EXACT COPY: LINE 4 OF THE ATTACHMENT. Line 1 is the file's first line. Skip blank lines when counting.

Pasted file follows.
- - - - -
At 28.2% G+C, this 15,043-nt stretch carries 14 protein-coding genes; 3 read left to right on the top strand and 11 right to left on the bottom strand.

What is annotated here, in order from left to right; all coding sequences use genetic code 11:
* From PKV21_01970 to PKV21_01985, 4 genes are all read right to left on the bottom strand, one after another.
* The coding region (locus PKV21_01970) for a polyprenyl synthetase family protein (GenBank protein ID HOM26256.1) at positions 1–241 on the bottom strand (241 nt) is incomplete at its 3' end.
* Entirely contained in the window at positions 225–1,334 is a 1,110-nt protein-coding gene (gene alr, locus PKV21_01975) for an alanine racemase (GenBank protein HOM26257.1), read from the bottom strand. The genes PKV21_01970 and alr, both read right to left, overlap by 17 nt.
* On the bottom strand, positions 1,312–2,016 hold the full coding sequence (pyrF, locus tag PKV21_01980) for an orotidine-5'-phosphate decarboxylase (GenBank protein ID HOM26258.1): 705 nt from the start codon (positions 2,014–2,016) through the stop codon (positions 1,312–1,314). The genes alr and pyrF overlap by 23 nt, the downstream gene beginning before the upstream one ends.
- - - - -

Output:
* The coding region (locus PKV21_01970) for a polyprenyl synthetase family protein (GenBank protein ID HOM26256.1) at positions 1–241 on the bottom strand (241 nt) is incomplete at its 3' end.